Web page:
"Miss Vallie, she 'low she 'speck somebody made 'im a present er dem ar things. I say, 'Uh-uh, honey! don't you fool yo'se'f. Nobody ain't gwine ter do dat. Our folks ain't no mo' like dey useter wuz, dan crabapples is like plums. Dey done come ter dat pass dat whatsomever dey gits der ban's on dey 'fuse ter turn it loose. All un um, 'cep' Marse Tumlin Perdue. Dey ain't no tellin' what he gun fer all dat trash. Trash! Hit's wuss'n trash! I wish you'd go out dar an' look at dat ol' bob-tail hoss. Why dat ol' hoss wuz stove up long 'fo' de war. By rights he ought ter be in de bone-yard dis ve'y minnit. He won't be here two whole days 'fo' you'll see de buzzards lined up out dar on de back fence waitin', an' dey won't hatter wait long nudder. Ef dey sen' any corn here fer ter feed dat bag er bones wid, I'll parch it an' eat it myse'f 'fo' he shill have it. Ef anybody 'speck I'm gwine ter 'ten' ter dat ol' frame, deyer 'speckin' wid de wrong specks. I tell you dat right now.'

"All dis time Marse Tumlin wuz stan'in' out in de hall lis'nin'. Miss Vallie talk mighty sweet 'bout it. She say, 'Ef dey ain't nobody else ter 'ten' de hoss, reckin I kin do it.' I 'low, 'My life er me, honey! de nex' news you know you'll be hirin' out ter de liberty stable.'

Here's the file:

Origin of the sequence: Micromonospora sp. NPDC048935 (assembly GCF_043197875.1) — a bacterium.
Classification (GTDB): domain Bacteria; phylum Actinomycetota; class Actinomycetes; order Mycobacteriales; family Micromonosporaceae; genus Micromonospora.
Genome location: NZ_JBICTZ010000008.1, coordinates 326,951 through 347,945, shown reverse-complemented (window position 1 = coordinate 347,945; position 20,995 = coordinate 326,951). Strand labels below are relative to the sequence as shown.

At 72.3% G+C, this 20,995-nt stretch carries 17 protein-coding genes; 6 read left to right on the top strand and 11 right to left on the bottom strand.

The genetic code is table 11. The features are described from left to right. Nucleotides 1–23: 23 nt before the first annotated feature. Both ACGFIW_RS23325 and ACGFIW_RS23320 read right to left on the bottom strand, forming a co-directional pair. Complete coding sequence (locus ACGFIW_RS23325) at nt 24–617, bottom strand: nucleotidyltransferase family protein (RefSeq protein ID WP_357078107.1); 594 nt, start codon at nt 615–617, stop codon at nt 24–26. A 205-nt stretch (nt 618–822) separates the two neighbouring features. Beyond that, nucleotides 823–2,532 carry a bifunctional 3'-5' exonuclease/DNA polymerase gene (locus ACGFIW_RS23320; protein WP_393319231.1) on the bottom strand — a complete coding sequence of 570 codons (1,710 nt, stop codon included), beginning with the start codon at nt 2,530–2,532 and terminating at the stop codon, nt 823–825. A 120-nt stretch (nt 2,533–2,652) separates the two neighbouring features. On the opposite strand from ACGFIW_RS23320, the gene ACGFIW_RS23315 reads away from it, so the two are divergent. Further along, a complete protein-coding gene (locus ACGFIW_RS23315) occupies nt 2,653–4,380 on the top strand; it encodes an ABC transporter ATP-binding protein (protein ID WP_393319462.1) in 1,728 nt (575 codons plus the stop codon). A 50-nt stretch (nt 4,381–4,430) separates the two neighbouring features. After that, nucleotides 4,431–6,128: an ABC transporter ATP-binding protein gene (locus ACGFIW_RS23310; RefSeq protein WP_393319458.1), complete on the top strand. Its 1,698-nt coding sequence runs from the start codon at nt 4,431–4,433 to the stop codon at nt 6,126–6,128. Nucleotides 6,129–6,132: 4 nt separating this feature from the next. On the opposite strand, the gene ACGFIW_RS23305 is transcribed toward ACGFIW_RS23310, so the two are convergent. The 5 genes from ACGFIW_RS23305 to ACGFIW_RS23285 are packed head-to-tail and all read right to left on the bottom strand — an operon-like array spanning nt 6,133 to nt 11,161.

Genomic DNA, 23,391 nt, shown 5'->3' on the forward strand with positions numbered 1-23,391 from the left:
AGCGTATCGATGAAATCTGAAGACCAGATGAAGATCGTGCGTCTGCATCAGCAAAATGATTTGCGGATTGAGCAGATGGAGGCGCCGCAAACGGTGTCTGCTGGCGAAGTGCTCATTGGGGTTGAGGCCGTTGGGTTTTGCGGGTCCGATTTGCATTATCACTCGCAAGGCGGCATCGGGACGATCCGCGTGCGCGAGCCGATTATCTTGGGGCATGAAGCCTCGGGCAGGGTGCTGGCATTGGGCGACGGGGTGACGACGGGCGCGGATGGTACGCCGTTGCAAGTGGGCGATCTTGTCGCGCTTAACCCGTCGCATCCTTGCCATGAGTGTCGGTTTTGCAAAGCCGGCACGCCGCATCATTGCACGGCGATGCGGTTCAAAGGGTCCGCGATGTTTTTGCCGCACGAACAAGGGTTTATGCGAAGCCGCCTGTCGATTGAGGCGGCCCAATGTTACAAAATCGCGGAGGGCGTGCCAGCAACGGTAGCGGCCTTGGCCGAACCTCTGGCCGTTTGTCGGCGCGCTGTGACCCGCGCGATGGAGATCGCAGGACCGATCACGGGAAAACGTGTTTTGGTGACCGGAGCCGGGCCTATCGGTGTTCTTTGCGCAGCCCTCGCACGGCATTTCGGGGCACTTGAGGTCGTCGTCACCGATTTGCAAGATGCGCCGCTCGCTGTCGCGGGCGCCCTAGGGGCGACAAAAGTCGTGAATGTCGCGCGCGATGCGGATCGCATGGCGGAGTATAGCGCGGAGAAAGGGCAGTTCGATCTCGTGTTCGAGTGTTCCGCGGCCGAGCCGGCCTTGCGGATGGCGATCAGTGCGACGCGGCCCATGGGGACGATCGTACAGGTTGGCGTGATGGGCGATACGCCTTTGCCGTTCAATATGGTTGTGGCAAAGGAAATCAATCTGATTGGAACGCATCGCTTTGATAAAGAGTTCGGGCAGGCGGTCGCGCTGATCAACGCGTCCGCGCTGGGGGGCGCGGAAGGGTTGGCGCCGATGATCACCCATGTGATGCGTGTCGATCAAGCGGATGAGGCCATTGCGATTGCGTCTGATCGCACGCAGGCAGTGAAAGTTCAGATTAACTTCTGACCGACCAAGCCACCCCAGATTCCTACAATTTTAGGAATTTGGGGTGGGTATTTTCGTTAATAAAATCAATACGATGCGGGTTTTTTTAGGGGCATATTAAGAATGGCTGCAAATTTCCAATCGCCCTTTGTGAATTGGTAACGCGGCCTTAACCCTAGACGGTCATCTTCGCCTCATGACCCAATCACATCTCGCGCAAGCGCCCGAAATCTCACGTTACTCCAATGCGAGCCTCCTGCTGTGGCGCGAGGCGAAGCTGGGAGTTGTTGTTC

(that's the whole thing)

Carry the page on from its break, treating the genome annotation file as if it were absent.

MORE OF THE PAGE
"Well, suh, my talk 'gun ter git so hot dat Marse Tumlin des had ter make a fuss. He fumbled wid de do' knob, an' den come walkin' down de hall, an' by dat time I wuz in de dinin'-room. I walk mighty light, bekaze ef he say anything I want ter hear it. You can't call it eave-drappin', suh; hit look ter me dat 'twuz ez much my business ez 'twuz dern, an' I ain't never got dat idee out'n my head down ter dis day.

"But Marse Tumlin ain't say nothin', 'cep' fer ter ax Miss Vallie ef she feelin' well, an' how eve'ything wuz, but de minnit I hear 'im open his mouf I know'd he had trouble on his min'. I can't tell you how I know'd it, suh, but dar 'twuz. Look like he tried to hide it, bekaze he tol' a whole lot of funny tales 'bout folks, an' 'twan't long befo' he had Miss Vallie laughin' fit ter kill. But he ain't fool me, suh.